Lee Fesperman <fi******@ix.netcom.com> wrote in message news:<3F***********@ix.netcom.com>...
Lennart Jonsson wrote:

"Mike MacSween" <mi******************@btinternet.com> wrote in message news:<3f***********************@news.aaisp.net.uk> ...
I have an app I need a hierachical structure for. There seem to be 3 ways of

[...]
Recursive SQL is also supported by FirstSQL/J (see my sig). It uses an Oracle-like
CONNECT BY syntax.


Thanks, I'll try to keep that in mind
Regards
/Lennart
Nov 12 '05 #16

P: n/a
jo*******@northface.edu (--CELKO--) wrote:
I have an app I need a hierachical structure for. There seem to be

3 ways of implementing this, as far as I can see: <<

I have a whole book on "Trees & Hierarchy in SQL" in production now,
which is due out in April 2004. There are several variations on these
three basic methods.

For example, Vadim T. has a modified Nested Sets model, the "Nested
Intervals" that uses (a,b) pairs of integers to represent rational
numbers so that you can do frequent insertions.

I am obligated to defend the nested sets model, since I made it
popular in SQL FOR SMARTIES.


In your opinion, what ultimately might be the best general solution to
the problem - adjacency lists with recursive SQL? Materialized path
and the overhead to maintain it? Or your nested sets, with wide
intervals?
Nov 12 '05 #17

P: n/a
HI,

You can use FirstSQL/J ORDBMS and access the data with CONNECT BY to get at
hierarchical data with recursive queries.

See http://www.firstsql.com/connectby.shtml for complete details.

Dave M.
"Mike MacSween" <mi******************@btinternet.com> wrote in message
news:3f***********************@news.aaisp.net.uk.. .
I have an app I need a hierachical structure for. There seem to be 3 ways of implementing this, as far as I can see:

1. Adjacency list.
Pros - intuitive and relatively simple
Cons - not easily accesible via standard SQL, needs recusive queries to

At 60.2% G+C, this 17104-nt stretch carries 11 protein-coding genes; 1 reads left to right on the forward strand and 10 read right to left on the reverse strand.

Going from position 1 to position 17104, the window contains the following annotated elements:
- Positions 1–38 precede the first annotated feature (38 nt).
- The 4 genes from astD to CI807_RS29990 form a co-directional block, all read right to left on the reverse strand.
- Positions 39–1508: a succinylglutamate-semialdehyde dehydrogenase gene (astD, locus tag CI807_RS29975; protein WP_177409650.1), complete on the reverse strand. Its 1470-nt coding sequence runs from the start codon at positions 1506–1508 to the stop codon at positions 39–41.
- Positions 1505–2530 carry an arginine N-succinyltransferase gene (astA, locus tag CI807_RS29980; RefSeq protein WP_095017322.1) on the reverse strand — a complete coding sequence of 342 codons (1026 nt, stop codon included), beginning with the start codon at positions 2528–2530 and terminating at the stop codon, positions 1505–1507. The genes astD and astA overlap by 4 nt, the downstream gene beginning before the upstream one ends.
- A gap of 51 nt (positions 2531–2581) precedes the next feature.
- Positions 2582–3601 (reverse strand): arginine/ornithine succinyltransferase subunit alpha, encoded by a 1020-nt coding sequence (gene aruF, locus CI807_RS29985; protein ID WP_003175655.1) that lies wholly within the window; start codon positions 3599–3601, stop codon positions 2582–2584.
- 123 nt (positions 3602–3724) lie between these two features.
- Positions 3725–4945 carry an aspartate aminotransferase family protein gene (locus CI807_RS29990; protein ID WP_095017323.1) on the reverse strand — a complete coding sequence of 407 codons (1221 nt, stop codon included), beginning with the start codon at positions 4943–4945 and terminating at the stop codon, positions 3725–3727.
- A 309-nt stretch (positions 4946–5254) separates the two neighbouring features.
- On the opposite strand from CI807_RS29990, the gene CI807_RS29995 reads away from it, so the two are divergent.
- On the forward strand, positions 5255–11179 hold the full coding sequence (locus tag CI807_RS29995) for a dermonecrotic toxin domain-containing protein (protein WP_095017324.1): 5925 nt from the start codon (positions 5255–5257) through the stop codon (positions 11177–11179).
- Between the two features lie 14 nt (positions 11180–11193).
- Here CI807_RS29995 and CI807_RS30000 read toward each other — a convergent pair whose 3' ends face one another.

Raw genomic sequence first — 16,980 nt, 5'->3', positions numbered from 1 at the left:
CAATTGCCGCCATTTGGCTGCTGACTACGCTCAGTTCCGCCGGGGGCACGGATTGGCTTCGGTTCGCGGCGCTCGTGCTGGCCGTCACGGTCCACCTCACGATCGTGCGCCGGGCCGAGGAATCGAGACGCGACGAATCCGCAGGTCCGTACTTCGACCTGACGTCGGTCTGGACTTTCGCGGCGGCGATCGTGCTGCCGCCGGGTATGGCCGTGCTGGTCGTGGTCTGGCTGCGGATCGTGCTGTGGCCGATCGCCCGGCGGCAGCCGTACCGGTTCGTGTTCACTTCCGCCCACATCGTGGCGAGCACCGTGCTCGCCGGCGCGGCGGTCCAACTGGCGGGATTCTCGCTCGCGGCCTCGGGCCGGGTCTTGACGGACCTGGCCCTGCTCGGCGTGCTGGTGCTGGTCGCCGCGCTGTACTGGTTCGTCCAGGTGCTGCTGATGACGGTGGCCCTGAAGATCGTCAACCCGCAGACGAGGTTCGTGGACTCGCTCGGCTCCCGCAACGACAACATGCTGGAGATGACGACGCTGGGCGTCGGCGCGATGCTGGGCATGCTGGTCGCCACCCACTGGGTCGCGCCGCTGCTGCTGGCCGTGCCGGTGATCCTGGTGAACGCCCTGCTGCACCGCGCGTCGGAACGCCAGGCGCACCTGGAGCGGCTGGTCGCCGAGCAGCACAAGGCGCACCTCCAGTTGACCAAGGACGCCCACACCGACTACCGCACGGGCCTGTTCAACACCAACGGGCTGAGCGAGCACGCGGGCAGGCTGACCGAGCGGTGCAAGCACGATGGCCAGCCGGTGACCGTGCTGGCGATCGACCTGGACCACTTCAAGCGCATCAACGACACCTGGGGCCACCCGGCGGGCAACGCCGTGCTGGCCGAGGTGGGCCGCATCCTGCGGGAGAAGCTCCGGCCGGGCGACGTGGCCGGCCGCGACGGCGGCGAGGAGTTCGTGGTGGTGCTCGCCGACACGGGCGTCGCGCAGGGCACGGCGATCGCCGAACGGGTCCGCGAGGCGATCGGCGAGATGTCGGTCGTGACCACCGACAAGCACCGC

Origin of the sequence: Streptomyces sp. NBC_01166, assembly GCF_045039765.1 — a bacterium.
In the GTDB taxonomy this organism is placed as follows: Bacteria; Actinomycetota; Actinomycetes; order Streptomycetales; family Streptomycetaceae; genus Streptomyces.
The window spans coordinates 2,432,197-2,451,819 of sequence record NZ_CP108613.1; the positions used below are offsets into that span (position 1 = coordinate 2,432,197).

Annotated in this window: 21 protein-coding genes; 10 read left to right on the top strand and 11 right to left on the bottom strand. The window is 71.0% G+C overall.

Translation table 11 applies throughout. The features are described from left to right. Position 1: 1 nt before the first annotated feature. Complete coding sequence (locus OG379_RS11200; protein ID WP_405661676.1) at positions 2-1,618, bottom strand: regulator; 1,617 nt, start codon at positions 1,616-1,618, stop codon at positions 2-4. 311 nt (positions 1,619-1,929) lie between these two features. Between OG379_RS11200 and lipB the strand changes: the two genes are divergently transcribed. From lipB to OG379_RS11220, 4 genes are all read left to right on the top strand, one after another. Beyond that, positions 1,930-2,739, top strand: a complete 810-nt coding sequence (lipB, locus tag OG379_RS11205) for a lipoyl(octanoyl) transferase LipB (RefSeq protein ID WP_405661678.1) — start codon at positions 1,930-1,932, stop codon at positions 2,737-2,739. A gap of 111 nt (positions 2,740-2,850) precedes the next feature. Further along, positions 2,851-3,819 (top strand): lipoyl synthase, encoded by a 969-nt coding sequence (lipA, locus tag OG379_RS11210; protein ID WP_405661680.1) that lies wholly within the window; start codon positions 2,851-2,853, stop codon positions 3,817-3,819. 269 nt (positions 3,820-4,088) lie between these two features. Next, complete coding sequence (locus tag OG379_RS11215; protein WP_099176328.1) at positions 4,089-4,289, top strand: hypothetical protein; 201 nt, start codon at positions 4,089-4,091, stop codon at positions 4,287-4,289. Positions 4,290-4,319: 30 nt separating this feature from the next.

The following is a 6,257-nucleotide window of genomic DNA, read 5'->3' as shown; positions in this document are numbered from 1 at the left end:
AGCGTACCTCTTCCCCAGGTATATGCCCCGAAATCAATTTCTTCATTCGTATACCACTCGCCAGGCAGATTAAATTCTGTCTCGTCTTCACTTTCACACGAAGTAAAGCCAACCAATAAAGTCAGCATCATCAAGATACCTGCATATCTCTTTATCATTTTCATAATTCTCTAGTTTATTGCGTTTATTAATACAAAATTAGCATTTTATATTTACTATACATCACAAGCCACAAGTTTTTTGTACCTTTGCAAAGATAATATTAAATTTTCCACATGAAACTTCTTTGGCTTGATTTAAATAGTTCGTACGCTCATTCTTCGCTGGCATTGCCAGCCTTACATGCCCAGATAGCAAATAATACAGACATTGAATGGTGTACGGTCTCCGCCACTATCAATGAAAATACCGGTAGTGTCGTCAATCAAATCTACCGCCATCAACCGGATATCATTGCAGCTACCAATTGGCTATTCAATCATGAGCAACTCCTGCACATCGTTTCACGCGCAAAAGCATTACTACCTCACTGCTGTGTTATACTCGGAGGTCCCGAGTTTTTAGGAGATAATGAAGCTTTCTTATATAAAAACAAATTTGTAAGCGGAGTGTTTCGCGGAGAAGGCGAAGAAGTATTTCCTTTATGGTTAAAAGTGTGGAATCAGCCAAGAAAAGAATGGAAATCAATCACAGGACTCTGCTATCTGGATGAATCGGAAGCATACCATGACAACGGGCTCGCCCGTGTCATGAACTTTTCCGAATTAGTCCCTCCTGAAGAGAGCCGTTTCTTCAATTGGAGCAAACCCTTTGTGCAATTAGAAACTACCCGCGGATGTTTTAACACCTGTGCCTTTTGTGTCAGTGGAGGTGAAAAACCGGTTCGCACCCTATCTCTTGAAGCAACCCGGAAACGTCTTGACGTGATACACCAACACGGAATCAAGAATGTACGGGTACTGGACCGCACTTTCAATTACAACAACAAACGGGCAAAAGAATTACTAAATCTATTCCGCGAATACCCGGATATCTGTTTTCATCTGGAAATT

crawl up or down the structure. I'll be doing this in Jet or perhaps MS SQL Server, so Oracle's Connect by is out.

2. Nested Sets a la Joe Celko's BOM.
Pros - easy to access the structure via standard SQL
Cons - expensive/complex when the structure changes frequently.

3. Materialised Paths.
Pros - easy to access the structure via standSQL, the hierachy is obvious
and stored in a single field.
Cons - None? The value in the 'path' field doesn't _appear_ to be atomic,
that might well be a debatable point.

1a. Adjacency list + as per:
http://fungus.teststation.com/~jon/t...eeHandling.htm
Not sure about this. It claims to give the path upwards. It looks like it
merely gives the ancestors, which isn't the same thing.

Any other techniques?

Any other pros and cons?

Yours, Mike MacSween

Nov 12 '05 #18

P: n/a
The major problem with connect-by is that it doesn't seem to differentiate
between nodes and edges of the graph, which is very confusing for the end
user. For a graph being a tree the matter seems simple, as we can implicitly
associate a node with the adjacent edge (although, there is an confusing
ambiguity of 2 choices here as well). The second problem is that it is
difficult to cost connect-by access method. Basically if you sees the
execution plan with connect-by, then you can ignore the cost:-)

I'm awaiting SQL Server Yukon release (I assume there is free developers
version:-) to get my hands on "the latest and greatest" "recursive with"
method...

"David Morse" <da******@comcast.net> wrote in message
news:RKzPb.115674$I06.806127@attbi_s01...
HI,

You can use FirstSQL/J ORDBMS and access the data with CONNECT BY to get at hierarchical data with recursive queries.

See http://www.firstsql.com/connectby.shtml for complete details.

Dave M.
"Mike MacSween" <mi******************@btinternet.com> wrote in message
news:3f***********************@news.aaisp.net.uk.. .
I have an app I need a hierachical structure for. There seem to be 3 ways
of
implementing this, as far as I can see:

1. Adjacency list.
Pros - intuitive and relatively simple
Cons - not easily accesible via standard SQL, needs recusive queries to
crawl up or down the structure. I'll be doing this in Jet or perhaps MS

SQL
Server, so Oracle's Connect by is out.

2. Nested Sets a la Joe Celko's BOM.
Pros - easy to access the structure via standard SQL
Cons - expensive/complex when the structure changes frequently.

3. Materialised Paths.
Pros - easy to access the structure via standSQL, the hierachy is

obvious and stored in a single field.
Cons - None? The value in the 'path' field doesn't _appear_ to be atomic, that might well be a debatable point.

1a. Adjacency list + as per:
http://fungus.teststation.com/~jon/t...eeHandling.htm
Not sure about this. It claims to give the path upwards. It looks like it merely gives the ancestors, which isn't the same thing.

Any other techniques?

Any other pros and cons?

Yours, Mike MacSween


Nov 12 '05 #19